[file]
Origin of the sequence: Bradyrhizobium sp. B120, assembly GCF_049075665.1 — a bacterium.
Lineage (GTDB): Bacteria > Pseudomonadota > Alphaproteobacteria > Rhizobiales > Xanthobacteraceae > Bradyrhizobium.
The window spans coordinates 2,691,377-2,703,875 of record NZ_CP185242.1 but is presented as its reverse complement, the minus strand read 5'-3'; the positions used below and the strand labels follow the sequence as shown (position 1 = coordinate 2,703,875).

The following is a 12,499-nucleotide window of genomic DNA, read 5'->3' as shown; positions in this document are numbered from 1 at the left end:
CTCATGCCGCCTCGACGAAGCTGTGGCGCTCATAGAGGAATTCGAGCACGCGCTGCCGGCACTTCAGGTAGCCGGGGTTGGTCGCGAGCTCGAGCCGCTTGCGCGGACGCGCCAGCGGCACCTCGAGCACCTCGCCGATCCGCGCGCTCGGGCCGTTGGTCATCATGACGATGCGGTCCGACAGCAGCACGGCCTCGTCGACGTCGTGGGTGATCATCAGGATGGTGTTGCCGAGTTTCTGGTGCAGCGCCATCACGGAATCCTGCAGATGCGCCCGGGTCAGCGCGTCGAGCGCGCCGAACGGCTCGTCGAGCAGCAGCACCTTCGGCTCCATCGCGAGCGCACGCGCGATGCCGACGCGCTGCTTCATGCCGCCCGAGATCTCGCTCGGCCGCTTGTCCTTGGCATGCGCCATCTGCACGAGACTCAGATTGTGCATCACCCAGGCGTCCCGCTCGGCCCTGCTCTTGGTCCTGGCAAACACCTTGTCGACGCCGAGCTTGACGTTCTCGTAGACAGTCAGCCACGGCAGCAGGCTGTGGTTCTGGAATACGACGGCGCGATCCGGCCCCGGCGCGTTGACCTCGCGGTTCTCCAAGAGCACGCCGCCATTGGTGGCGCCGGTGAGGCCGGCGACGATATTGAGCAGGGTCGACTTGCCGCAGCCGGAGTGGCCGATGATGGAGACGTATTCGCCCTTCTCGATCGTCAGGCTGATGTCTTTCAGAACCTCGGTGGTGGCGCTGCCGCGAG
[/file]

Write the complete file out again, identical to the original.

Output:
Origin of the sequence: Bradyrhizobium sp. B120, assembly GCF_049075665.1 — a bacterium.
Lineage (GTDB): Bacteria > Pseudomonadota > Alphaproteobacteria > Rhizobiales > Xanthobacteraceae > Bradyrhizobium.
The window spans coordinates 2,691,377-2,703,875 of record NZ_CP185242.1 but is presented as its reverse complement, the minus strand read 5'-3'; the positions used below and the strand labels follow the sequence as shown (position 1 = coordinate 2,703,875).

The following is a 12,499-nucleotide window of genomic DNA, read 5'->3' as shown; positions in this document are numbered from 1 at the left end:
CTCATGCCGCCTCGACGAAGCTGTGGCGCTCATAGAGGAATTCGAGCACGCGCTGCCGGCACTTCAGGTAGCCGGGGTTGGTCGCGAGCTCGAGCCGCTTGCGCGGACGCGCCAGCGGCACCTCGAGCACCTCGCCGATCCGCGCGCTCGGGCCGTTGGTCATCATGACGATGCGGTCCGACAGCAGCACGGCCTCGTCGACGTCGTGGGTGATCATCAGGATGGTGTTGCCGAGTTTCTGGTGCAGCGCCATCACGGAATCCTGCAGATGCGCCCGGGTCAGCGCGTCGAGCGCGCCGAACGGCTCGTCGAGCAGCAGCACCTTCGGCTCCATCGCGAGCGCACGCGCGATGCCGACGCGCTGCTTCATGCCGCCCGAGATCTCGCTCGGCCGCTTGTCCTTGGCATGCGCCATCTGCACGAGACTCAGATTGTGCATCACCCAGGCGTCCCGCTCGGCCCTGCTCTTGGTCCTGGCAAACACCTTGTCGACGCCGAGCTTGACGTTCTCGTAGACAGTCAGCCACGGCAGCAGGCTGTGGTTCTGGAATACGACGGCGCGATCCGGCCCCGGCGCGTTGACCTCGCGGTTCTCCAAGAGCACGCCGCCATTGGTGGCGCCGGTGAGGCCGGCGACGATATTGAGCAGGGTCGACTTGCCGCAGCCGGAGTGGCCGATGATGGAGACGTATTCGCCCTTCTCGATCGTCAGGCTGATGTCTTTCAGAACCTCGGTGGTGGCGCTGCCGCGAG